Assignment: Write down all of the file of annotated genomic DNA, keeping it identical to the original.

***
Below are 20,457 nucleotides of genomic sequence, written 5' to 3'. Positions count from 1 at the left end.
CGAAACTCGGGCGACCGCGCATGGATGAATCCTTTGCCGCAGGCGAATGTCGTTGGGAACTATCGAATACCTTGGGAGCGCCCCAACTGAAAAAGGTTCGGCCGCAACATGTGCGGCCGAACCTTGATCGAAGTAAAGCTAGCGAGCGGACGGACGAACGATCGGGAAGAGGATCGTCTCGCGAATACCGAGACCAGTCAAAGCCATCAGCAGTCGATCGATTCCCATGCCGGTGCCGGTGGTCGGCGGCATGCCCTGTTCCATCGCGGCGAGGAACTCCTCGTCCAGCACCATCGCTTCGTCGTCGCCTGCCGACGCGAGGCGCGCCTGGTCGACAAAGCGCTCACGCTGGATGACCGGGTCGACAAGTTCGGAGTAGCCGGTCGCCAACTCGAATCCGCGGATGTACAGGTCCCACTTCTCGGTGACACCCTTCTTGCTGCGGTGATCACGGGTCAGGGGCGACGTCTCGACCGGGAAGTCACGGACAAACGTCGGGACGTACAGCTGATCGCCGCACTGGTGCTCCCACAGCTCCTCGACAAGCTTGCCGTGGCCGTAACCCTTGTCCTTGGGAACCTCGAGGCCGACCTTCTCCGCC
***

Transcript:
Below are 20,457 nucleotides of genomic sequence, written 5' to 3'. Positions count from 1 at the left end.
CGAAACTCGGGCGACCGCGCATGGATGAATCCTTTGCCGCAGGCGAATGTCGTTGGGAACTATCGAATACCTTGGGAGCGCCCCAACTGAAAAAGGTTCGGCCGCAACATGTGCGGCCGAACCTTGATCGAAGTAAAGCTAGCGAGCGGACGGACGAACGATCGGGAAGAGGATCGTCTCGCGAATACCGAGACCAGTCAAAGCCATCAGCAGTCGATCGATTCCCATGCCGGTGCCGGTGGTCGGCGGCATGCCCTGTTCCATCGCGGCGAGGAACTCCTCGTCCAGCACCATCGCTTCGTCGTCGCCTGCCGACGCGAGGCGCGCCTGGTCGACAAAGCGCTCACGCTGGATGACCGGGTCGACAAGTTCGGAGTAGCCGGTCGCCAACTCGAATCCGCGGATGTACAGGTCCCACTTCTCGGTGACACCCTTCTTGCTGCGGTGATCACGGGTCAGGGGCGACGTCTCGACCGGGAAGTCACGGACAAACGTCGGGACGTACAGCTGATCGCCGCACTGGTGCTCCCACAGCTCCTCGACAAGCTTGCCGTGGCCGTAACCCTTGTCCTTGGGAACCTCGAGGCCGACCTTCTCCGCC